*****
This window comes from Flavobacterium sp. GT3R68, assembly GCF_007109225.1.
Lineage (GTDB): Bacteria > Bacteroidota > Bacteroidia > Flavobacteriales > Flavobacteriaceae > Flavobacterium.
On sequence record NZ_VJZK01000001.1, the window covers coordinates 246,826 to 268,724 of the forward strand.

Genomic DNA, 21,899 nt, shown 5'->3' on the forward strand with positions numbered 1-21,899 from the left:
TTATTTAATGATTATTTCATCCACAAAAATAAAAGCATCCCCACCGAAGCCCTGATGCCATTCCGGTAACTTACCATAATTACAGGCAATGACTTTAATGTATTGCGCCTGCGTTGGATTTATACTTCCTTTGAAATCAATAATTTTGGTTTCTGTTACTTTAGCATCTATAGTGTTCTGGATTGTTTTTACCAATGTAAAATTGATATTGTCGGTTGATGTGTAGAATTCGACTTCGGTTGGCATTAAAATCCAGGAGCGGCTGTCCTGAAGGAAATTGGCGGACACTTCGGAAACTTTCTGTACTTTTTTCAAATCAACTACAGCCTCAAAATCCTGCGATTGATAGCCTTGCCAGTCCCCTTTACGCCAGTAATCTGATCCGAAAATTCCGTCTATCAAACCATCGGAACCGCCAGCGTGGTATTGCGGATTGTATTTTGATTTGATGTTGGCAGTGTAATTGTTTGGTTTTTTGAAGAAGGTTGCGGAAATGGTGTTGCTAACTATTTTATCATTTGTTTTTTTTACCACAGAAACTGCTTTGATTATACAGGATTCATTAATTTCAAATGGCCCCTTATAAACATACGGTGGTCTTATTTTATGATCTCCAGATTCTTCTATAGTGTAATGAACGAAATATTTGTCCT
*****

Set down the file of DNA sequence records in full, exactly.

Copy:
This window comes from Flavobacterium sp. GT3R68, assembly GCF_007109225.1.
Lineage (GTDB): Bacteria > Bacteroidota > Bacteroidia > Flavobacteriales > Flavobacteriaceae > Flavobacterium.
On sequence record NZ_VJZK01000001.1, the window covers coordinates 246,826 to 268,724 of the forward strand.

Genomic DNA, 21,899 nt, shown 5'->3' on the forward strand with positions numbered 1-21,899 from the left:
TTATTTAATGATTATTTCATCCACAAAAATAAAAGCATCCCCACCGAAGCCCTGATGCCATTCCGGTAACTTACCATAATTACAGGCAATGACTTTAATGTATTGCGCCTGCGTTGGATTTATACTTCCTTTGAAATCAATAATTTTGGTTTCTGTTACTTTAGCATCTATAGTGTTCTGGATTGTTTTTACCAATGTAAAATTGATATTGTCGGTTGATGTGTAGAATTCGACTTCGGTTGGCATTAAAATCCAGGAGCGGCTGTCCTGAAGGAAATTGGCGGACACTTCGGAAACTTTCTGTACTTTTTTCAAATCAACTACAGCCTCAAAATCCTGCGATTGATAGCCTTGCCAGTCCCCTTTACGCCAGTAATCTGATCCGAAAATTCCGTCTATCAAACCATCGGAACCGCCAGCGTGGTATTGCGGATTGTATTTTGATTTGATGTTGGCAGTGTAATTGTTTGGTTTTTTGAAGAAGGTTGCGGAAATGGTGTTGCTAACTATTTTATCATTTGTTTTTTTTACCACAGAAACTGCTTTGATTATACAGGATTCATTAATTTCAAATGGCCCCTTATAAACATACGGTGGTCTTATTTTATGATCTCCAGATTCTTCTATAGTGTAATGAACGAAATATTTGTCCT